Reports from Canada’s leading authority on real estate markets and housing prices show that Edmonton is already experiencing a housing correction as a result of the Alberta economy. But rather than seeing this as a negative, such a correction can actually be a positive thing for many Edmonton residents. Here is some information on the housing correction, what it means, and what such changes bring to Edmonton’s real estate markets for 2016.
To begin, overvaluation is when homes are sold at price levels “that are not fully supported by fundamental drivers such as income, mortgage rates and population growth,” according to the . When this happens, homes are often “overvalued,” or sold for prices that aren’t in line with the usual markers for a home’s worth. The result is an inflated market, which can cause problems for a housing market and lead to issues like housing bubbles, an inability for people to become home owners, and many other issues that can be seen in Vancouver and Toronto’s housing markets in particular. If left alone, inflated pricing can often hurt an economy, especially if it experiences a decline, which is why market corrections sometimes occur.
Market corrections happen when a downturn in the economy sees homes return to their more natural pricing that’s based on the usual markets. And while it can be bad for some property owners, the lowering prices can actually be beneficial for the market as a whole, including new buyers, people looking to upgrade, and new home owners.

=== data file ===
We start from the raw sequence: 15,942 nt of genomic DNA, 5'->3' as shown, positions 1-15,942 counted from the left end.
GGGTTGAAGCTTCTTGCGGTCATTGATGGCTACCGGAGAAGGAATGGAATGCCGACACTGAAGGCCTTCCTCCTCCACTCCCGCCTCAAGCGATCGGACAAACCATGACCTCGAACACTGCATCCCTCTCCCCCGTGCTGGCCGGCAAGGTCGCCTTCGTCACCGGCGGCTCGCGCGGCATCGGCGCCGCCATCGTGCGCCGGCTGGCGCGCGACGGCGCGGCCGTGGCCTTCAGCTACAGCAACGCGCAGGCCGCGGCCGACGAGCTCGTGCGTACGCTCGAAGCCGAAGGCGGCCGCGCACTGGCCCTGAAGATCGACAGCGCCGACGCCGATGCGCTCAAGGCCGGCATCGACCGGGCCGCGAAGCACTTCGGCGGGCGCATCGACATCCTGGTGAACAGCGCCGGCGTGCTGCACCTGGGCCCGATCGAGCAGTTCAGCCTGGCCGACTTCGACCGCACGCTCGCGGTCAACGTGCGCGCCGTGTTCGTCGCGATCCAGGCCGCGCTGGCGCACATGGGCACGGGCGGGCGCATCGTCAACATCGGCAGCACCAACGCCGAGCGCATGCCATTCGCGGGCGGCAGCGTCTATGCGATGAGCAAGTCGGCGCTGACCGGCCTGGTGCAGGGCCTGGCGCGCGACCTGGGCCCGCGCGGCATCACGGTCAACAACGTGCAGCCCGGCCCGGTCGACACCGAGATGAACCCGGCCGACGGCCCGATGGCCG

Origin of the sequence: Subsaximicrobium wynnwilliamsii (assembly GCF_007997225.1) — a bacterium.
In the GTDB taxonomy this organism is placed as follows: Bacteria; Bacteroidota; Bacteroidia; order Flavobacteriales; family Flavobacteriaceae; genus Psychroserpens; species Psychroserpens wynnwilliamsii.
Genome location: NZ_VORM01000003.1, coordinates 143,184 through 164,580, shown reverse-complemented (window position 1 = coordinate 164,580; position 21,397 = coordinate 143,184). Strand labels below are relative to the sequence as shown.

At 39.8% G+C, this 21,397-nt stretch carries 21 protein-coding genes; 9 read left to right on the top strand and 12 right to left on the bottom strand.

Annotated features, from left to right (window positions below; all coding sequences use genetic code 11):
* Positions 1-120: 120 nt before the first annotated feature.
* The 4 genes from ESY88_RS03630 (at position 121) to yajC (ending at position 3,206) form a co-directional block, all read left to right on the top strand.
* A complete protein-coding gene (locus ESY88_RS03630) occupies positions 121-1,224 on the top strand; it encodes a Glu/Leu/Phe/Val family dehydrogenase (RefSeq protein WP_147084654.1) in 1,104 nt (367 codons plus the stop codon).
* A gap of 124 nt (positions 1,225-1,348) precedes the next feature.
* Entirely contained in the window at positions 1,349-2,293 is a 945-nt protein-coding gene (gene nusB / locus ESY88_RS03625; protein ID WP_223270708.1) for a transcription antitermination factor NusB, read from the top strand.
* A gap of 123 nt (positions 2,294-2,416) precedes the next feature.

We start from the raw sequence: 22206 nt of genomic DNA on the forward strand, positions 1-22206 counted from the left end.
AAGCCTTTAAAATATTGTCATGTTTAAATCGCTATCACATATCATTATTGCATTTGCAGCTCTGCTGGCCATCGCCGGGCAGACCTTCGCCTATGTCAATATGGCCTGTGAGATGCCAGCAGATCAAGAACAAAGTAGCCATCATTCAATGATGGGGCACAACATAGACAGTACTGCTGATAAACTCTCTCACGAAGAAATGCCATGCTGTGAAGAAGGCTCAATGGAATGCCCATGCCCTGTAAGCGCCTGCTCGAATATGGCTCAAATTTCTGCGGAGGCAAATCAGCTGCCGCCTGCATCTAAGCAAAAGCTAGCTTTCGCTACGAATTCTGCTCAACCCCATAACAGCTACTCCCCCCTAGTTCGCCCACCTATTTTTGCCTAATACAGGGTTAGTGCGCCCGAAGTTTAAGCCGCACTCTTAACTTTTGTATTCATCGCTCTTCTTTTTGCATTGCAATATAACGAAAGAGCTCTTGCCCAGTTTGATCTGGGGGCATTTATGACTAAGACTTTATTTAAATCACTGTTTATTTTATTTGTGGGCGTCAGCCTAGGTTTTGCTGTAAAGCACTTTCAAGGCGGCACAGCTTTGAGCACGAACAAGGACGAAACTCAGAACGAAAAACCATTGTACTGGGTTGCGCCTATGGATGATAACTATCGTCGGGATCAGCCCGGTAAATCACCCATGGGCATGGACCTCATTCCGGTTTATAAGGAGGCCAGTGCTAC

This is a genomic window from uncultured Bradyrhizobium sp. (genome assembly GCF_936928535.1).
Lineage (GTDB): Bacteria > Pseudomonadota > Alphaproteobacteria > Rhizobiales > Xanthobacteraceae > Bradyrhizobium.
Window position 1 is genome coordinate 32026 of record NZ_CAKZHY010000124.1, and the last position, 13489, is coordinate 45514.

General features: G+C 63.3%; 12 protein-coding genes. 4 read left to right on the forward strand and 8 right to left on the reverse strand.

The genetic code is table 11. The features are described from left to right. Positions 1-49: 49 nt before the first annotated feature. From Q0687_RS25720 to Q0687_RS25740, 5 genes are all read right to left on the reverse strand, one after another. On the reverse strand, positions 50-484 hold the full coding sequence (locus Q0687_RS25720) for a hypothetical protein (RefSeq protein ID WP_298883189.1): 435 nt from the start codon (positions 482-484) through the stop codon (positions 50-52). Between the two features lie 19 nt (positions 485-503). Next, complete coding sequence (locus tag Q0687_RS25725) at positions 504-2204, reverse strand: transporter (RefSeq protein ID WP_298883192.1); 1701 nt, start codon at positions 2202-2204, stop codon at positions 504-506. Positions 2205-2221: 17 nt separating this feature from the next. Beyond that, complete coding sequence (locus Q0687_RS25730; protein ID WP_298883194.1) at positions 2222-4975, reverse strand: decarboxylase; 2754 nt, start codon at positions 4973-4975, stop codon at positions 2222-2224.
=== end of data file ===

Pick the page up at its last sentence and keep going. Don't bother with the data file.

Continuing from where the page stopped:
But things are changing in Edmonton according to a report by Canada Mortgage Housing Corp. and market analyst Christina Butchart. According to the , Edmonton’s housing market showed “‘moderate evidence of overvaluation’ in the third quarter of 2015. But prices are moving down, helping to push the market back into balance.”
Overvaluation, and subsequent market corrections, are signs of the markets controlling themselves and leading to fairer, more accurate housing pricing. For Edmonton, that means the lower listings and subsequent lower housing prices are more accurate reflections of the state of the economy. It also could lead to problems as Edmonton’s single-family housing is still building, with fewer and fewer people buying. Such vacancies, however, spell good news for anyone wanting to get into a home of their very own.
Rather than seeing a housing correction as a negative thing, it can actually be seen as an opportunity for the vast majority of Edmonton residents. It shows that overvaluation can be corrected, regular people can enter the housing market, and that affordable housing can still exist in Alberta’s capital region.